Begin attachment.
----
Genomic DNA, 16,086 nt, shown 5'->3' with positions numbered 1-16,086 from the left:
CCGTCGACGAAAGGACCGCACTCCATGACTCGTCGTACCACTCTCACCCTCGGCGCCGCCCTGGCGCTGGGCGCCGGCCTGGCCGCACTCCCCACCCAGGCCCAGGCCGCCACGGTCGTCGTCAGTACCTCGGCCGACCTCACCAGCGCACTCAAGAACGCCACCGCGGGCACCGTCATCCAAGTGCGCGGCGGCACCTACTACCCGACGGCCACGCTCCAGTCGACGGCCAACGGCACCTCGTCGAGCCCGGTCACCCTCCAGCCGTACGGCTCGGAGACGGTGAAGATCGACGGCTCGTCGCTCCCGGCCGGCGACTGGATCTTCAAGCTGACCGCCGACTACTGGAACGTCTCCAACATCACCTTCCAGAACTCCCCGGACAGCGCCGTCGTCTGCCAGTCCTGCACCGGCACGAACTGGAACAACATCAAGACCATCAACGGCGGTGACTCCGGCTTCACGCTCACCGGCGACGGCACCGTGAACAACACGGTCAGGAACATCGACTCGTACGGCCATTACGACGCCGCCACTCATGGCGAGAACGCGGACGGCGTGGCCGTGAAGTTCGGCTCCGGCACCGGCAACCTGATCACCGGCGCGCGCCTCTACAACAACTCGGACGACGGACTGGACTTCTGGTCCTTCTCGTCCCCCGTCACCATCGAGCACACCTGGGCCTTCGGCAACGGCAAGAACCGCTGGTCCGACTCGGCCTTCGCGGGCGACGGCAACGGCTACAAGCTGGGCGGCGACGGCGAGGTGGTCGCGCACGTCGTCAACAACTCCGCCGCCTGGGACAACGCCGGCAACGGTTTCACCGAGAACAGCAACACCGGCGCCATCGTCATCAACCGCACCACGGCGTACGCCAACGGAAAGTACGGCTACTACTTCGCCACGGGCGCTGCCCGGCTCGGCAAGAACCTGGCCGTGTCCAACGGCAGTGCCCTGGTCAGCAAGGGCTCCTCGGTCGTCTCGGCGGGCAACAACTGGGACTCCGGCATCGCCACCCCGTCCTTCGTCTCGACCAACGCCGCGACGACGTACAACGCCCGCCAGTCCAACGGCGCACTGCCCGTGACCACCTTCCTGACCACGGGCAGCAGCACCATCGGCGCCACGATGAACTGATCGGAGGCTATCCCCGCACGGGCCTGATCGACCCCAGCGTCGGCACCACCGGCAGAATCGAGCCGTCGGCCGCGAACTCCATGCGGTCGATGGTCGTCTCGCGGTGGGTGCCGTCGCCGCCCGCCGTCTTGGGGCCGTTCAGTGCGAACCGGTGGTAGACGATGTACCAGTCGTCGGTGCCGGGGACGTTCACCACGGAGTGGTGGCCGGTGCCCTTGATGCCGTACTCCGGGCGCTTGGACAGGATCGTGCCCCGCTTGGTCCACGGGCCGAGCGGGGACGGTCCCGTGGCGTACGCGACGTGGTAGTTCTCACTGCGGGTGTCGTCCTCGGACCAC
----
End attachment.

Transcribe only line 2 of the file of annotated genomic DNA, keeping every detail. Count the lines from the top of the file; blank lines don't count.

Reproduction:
CCGTCGACGAAAGGACCGCACTCCATGACTCGTCGTACCACTCTCACCCTCGGCGCCGCCCTGGCGCTGGGCGCCGGCCTGGCCGCACTCCCCACCCAGGCCCAGGCCGCCACGGTCGTCGTCAGTACCTCGGCCGACCTCACCAGCGCACTCAAGAACGCCACCGCGGGCACCGTCATCCAAGTGCGCGGCGGCACCTACTACCCGACGGCCACGCTCCAGTCGACGGCCAACGGCACCTCGTCGAGCCCGGTCACCCTCCAGCCGTACGGCTCGGAGACGGTGAAGATCGACGGCTCGTCGCTCCCGGCCGGCGACTGGATCTTCAAGCTGACCGCCGACTACTGGAACGTCTCCAACATCACCTTCCAGAACTCCCCGGACAGCGCCGTCGTCTGCCAGTCCTGCACCGGCACGAACTGGAACAACATCAAGACCATCAACGGCGGTGACTCCGGCTTCACGCTCACCGGCGACGGCACCGTGAACAACACGGTCAGGAACATCGACTCGTACGGCCATTACGACGCCGCCACTCATGGCGAGAACGCGGACGGCGTGGCCGTGAAGTTCGGCTCCGGCACCGGCAACCTGATCACCGGCGCGCGCCTCTACAACAACTCGGACGACGGACTGGACTTCTGGTCCTTCTCGTCCCCCGTCACCATCGAGCACACCTGGGCCTTCGGCAACGGCAAGAACCGCTGGTCCGACTCGGCCTTCGCGGGCGACGGCAACGGCTACAAGCTGGGCGGCGACGGCGAGGTGGTCGCGCACGTCGTCAACAACTCCGCCGCCTGGGACAACGCCGGCAACGGTTTCACCGAGAACAGCAACACCGGCGCCATCGTCATCAACCGCACCACGGCGTACGCCAACGGAAAGTACGGCTACTACTTCGCCACGGGCGCTGCCCGGCTCGGCAAGAACCTGGCCGTGTCCAACGGCAGTGCCCTGGTCAGCAAGGGCTCCTCGGTCGTCTCGGCGGGCAACAACTGGGACTCCGGCATCGCCACCCCGTCCTTCGTCTCGACCAACGCCGCGACGACGTACAACGCCCGCCAGTCCAACGGCGCACTGCCCGTGACCACCTTCCTGACCACGGGCAGCAGCACCATCGGCGCCACGATGAACTGATCGGAGGCTATCCCCGCACGGGCCTGATCGACCCCAGCGTCGGCACCACCGGCAGAATCGAGCCGTCGGCCGCGAACTCCATGCGGTCGATGGTCGTCTCGCGGTGGGTGCCGTCGCCGCCCGCCGTCTTGGGGCCGTTCAGTGCGAACCGGTGGTAGACGATGTACCAGTCGTCGGTGCCGGGGACGTTCACCACGGAGTGGTGGCCGGTGCCCTTGATGCCGTACTCCGGGCGCTTGGACAGGATCGTGCCCCGCTTGGTCCACGGGCCGAGCGGGGACGGTCCCGTGGCGTACGCGACGTGGTAGTTCTCACTGCGGGTGTCGTCCTCGGACCAC